Transcranial direct current stimulation and repeated sprint ability: no effect on sprint performance or ratings of perceived exertion.
The role of transcranial direct current stimulation (tDCS) as an ergogenic aid is receiving attention from scientists to optimize sport performance. Most studies have examined the effects of tDCS on endurance performance during continuous tasks, while the effect of tDCS on high-intensity intermittent tasks has been less investigated. Therefore, this study aimed to explore the acute effects of tDCS on sprint performance and ratings of perceived exertion (RPE) during a repeated sprint ability (RSA) task. Twenty-five healthy males (age: 22.0 ± 2.5 years) participated in a randomized crossover study consisting of three experimental sessions (anodal, cathodal, or sham tDCS) separated by 1 week. Each session consisted of (I) tDCS protocol (15 min at 2 mA applied over the dorsolateral prefrontal cortex [DLPFC]), (II) warm-up, and (III) RSA task (ten 30-m running sprints separated by 30 seconds). Total time and RPE values were recorded for each sprint. The two-way ANOVA applied on sprint time did not reveal a significant main effect of tDCS condition (p = 0.200) neither a significant tDCS condition × number of sprint interaction (p = 0.716). Similarly, no significant differences were observed for the fatigue index (p = 0.449), RSAmean (p = 0.200) or RPE after each sprint (p range = 0.116 to 0.890). The magnitude of the differences between the tDCS conditions ranged from negligible to small (effect sizes ≤ 0.33). These results suggest that the application of tDCS over the DLPFC is not effective to increase sprint performance or reduce RPE during a RSA task.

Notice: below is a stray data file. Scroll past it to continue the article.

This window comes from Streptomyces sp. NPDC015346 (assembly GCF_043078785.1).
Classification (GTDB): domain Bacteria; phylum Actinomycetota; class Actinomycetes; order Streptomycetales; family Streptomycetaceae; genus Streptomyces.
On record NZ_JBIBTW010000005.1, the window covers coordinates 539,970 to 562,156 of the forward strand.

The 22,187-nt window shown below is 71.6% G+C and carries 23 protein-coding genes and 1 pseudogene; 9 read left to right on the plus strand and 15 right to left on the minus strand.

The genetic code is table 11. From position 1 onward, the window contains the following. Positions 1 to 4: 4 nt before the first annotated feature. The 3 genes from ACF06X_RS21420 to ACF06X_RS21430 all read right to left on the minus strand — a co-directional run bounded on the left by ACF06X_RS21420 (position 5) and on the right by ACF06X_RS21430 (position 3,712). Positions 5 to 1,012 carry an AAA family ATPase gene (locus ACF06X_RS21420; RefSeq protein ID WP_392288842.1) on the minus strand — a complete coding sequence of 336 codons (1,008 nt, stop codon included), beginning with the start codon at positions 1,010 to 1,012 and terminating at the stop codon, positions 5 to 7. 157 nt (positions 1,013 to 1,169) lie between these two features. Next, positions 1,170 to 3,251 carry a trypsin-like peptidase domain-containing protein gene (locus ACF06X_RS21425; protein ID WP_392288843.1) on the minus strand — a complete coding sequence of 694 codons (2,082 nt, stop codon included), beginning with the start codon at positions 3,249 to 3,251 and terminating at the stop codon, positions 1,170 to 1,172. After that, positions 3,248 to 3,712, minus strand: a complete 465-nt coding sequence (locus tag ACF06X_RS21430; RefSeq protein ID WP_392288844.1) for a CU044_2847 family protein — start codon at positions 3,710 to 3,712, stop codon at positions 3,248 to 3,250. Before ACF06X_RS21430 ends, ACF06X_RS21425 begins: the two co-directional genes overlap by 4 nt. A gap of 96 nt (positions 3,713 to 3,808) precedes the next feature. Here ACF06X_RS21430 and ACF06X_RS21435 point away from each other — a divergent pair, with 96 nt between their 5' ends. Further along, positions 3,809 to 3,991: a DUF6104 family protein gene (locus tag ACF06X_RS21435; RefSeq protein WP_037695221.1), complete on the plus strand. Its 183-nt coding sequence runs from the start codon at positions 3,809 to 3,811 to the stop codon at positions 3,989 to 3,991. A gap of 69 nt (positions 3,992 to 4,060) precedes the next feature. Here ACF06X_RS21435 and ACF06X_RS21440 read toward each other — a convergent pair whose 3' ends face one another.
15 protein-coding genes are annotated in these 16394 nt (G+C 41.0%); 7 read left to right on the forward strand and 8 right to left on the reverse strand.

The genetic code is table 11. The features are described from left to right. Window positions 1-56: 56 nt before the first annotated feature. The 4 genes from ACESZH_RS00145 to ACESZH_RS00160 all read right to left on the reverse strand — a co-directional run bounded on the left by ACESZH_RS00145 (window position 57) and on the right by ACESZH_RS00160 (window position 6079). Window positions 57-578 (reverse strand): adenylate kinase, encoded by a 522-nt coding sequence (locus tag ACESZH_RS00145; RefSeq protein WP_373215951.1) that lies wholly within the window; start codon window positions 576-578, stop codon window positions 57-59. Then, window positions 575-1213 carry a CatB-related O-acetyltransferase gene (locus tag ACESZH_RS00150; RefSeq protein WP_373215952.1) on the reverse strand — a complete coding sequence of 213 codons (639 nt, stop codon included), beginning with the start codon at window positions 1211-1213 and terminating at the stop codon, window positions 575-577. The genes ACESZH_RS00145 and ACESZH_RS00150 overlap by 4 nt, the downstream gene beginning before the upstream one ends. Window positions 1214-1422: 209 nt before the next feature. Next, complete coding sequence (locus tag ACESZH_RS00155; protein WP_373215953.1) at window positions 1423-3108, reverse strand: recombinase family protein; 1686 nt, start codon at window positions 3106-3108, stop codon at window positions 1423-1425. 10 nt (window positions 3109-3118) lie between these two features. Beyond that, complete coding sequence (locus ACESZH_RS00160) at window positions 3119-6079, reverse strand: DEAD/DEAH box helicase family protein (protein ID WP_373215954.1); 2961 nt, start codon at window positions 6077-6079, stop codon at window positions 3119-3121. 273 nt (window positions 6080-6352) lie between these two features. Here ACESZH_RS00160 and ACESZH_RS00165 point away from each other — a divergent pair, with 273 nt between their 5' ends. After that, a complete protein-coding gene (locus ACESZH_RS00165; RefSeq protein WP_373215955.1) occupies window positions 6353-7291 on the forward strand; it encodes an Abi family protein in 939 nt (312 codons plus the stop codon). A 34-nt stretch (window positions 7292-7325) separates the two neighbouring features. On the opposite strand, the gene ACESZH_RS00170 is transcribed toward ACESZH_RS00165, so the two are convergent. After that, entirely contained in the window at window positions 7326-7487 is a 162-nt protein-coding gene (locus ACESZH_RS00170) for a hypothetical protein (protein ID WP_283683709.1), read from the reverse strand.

PMID: 33507856 [PubMed – as supplied by publisher]
Eur J Sport Sci. 2021 Jan 28;:1-27
Authors: Alix-Fages C, Romero-Arenas S, Nadal GC, Jerez-Martínez A, Pareja-Blanco F, Colomer-Poveda D, Márquez G, Garcia-Ramos A